6. CIA Records: Ross. No information concerning Ricky Donnell Ross has been found in CIA records, except that received after September 18, 1996 relating to the criminal prosecution of him in the U.S. District Court for the Southern District of California. No information has been found to indicate that there has ever been any CIA relationship with Ross.
  7. CIA Records: Blandon, Meneses and Lister. Blandon's name, along with those of Norwin Meneses and Ronald Lister, appeared in an October 30, 1986 cable from a Station of the DO's Foreign Resources Division to CIA Headquarters. The cable notified Headquarters that Blandon, Meneses and Lister had been arrested for narcotics trafficking and were claiming that they were in some way connected to CIA. The cable read:

The cable contained an error in that Meneses and Lister were not arrested along with Blandon and his wife, but had only been implicated in the investigation.

  1. On October 31, 1986, Headquarters responded to the cable:

      There are no [Headquarters] traces on Ronald ((Lister)) or Danilo ((Blandon)). [An LA Division Station reported on] 05 Dec 84 that a Norwin Meneses was apparently well known as the Nicaraguan Maifa [sic], dealing in drugs, weapons and smuggling and laundering of counterfeit money (U.S. and [Nicaraguan] colones) [sic]. Subject was residing in Miami as a result of unspecified drug related charges by the Costa Rican government. A 25 Mar 85 message from [another LA Division Station] described a Norwing [sic] ((Meneses)) Cantarero as the kingpin of narcotics traffickers in Nicaragua prior to the fall of Somoza.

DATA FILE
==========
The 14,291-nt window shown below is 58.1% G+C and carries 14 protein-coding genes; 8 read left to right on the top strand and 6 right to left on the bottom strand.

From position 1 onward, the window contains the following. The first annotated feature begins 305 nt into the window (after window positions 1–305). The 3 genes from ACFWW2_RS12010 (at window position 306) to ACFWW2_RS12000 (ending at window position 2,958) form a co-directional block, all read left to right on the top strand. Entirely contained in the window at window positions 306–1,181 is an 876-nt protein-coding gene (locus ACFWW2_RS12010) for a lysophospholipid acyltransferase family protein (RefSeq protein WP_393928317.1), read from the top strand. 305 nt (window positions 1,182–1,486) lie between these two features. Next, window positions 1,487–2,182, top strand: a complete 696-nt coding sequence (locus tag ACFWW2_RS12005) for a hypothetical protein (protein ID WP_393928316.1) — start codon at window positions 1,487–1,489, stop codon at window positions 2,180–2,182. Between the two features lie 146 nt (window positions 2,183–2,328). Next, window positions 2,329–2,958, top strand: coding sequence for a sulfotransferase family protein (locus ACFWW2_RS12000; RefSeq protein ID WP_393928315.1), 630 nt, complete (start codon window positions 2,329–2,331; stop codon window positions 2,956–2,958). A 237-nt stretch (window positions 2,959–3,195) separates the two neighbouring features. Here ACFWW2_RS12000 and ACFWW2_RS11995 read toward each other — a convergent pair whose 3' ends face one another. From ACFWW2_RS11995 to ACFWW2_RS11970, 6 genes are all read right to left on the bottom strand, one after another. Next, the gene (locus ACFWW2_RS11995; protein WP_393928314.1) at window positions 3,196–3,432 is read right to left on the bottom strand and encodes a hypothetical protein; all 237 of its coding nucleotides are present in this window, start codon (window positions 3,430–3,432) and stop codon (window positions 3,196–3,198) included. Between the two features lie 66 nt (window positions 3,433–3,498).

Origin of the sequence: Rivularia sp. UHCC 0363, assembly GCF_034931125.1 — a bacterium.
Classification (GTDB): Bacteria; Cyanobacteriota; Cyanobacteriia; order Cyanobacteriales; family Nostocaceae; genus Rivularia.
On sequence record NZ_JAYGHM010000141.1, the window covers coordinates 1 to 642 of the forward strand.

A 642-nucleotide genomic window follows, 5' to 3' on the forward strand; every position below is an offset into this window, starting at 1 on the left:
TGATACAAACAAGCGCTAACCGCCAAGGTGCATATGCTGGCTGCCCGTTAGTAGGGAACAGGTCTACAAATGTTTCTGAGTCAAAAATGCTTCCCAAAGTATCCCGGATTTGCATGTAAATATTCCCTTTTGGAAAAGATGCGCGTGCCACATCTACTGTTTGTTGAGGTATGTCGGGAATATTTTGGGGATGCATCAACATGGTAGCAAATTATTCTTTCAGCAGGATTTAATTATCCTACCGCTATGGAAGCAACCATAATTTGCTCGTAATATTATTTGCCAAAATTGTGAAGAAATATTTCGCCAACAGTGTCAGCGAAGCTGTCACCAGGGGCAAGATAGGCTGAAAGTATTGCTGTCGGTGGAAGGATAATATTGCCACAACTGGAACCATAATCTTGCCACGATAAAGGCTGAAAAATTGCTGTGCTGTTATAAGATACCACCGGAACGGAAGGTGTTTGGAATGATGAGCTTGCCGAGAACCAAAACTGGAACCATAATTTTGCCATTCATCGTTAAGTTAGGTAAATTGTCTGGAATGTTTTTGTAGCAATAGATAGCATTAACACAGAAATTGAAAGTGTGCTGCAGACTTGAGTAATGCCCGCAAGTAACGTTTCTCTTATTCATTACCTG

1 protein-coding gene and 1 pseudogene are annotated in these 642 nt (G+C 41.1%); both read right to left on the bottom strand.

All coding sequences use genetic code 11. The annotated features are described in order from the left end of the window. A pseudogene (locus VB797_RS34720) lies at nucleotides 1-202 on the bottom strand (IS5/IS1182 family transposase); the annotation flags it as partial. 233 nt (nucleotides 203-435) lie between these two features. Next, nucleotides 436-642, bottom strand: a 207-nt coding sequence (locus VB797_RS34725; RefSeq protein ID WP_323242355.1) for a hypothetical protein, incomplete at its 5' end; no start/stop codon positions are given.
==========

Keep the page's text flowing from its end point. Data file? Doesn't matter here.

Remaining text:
2. On December 11, 1986, FBI Headquarters sent a cable to CIA and the Defense Intelligence Agency (DIA) for information concerning Blandon, Meneses and Lister, as well as Aparicio Moreno, Orlando Murillo and Richard (last name unknown), also known as (a.k.a.) "Oklahoma Dick." The FBI cable stated:
      . . . the captioned matter is an Organized Crime Drug Enforcement (OCDE) task force investigation focused on a cocaine distribution operation principally comprised of Nicaraguan nationals. Significant quantities of cocaine are reportedly distributed throughout the west coast. Information provided to FBI Los Angeles indicates that subject Ronald Jay Lister has made statements concerning his "CIA contact," identified by Lister as "Mr. Weekly." Investigation has also identified documents indicating that Lister has been in contact with "Scott Weekly" of the "DIA.". . . . Receiving agencies [CIA and DIA] are requested to advise the FBI, attention: Organized Crime Section, Criminal Investigation Division, whether or not any of the captioned subjects are currently of operational interest to your agency.

  1. CIA responded on December 17, 1986:

  1. CIA records include additional cables regarding Meneses between 1983 and 1995. On April 1, 1983, a DO Latin America (DO/LA) Division Station reported information provided by a Nicaraguan expatriate who had made an abortive attempt to contact members of the Nicaraguan resistance. The Nicaraguan reportedly stated that, around October 1982, he was: